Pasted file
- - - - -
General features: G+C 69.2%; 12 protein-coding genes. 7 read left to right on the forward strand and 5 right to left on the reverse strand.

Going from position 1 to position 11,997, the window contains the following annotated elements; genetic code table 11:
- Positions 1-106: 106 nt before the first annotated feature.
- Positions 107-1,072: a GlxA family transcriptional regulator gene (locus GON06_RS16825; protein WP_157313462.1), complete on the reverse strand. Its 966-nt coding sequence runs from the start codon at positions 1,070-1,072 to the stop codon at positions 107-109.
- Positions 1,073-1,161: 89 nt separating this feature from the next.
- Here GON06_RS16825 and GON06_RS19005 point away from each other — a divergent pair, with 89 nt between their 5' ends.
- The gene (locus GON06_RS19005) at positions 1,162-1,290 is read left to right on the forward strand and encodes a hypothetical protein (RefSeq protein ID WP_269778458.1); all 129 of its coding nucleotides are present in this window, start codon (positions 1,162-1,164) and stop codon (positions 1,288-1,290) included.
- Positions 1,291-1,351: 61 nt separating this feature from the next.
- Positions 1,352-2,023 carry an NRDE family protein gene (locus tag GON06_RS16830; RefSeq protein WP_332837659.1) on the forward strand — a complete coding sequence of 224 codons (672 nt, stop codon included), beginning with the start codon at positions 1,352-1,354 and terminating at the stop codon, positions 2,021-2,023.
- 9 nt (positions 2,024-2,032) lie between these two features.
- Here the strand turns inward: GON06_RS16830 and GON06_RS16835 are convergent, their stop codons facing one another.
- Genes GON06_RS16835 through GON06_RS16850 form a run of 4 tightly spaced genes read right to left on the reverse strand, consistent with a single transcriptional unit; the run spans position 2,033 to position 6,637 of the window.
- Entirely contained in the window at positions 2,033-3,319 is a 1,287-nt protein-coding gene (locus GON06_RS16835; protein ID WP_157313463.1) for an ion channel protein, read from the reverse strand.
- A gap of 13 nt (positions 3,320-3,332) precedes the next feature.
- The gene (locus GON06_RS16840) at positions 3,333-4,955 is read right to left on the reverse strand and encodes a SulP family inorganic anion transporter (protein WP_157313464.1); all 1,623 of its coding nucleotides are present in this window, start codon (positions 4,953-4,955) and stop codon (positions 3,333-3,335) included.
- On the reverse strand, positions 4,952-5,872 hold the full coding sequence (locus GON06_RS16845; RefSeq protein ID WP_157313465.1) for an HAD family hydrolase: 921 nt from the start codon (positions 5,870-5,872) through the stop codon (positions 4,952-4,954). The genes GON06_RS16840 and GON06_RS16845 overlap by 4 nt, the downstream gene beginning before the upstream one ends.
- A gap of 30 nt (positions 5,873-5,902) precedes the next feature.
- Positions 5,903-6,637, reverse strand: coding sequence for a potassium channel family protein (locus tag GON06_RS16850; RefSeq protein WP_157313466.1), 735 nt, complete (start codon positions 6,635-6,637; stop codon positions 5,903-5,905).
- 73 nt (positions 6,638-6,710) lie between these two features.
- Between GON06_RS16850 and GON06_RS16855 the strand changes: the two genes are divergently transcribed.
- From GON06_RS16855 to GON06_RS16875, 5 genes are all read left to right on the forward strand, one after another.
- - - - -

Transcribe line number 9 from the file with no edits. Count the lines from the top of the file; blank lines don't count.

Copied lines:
- Positions 1,352-2,023 carry an NRDE family protein gene (locus tag GON06_RS16830; RefSeq protein WP_332837659.1) on the forward strand — a complete coding sequence of 224 codons (672 nt, stop codon included), beginning with the start codon at positions 1,352-1,354 and terminating at the stop codon, positions 2,021-2,023.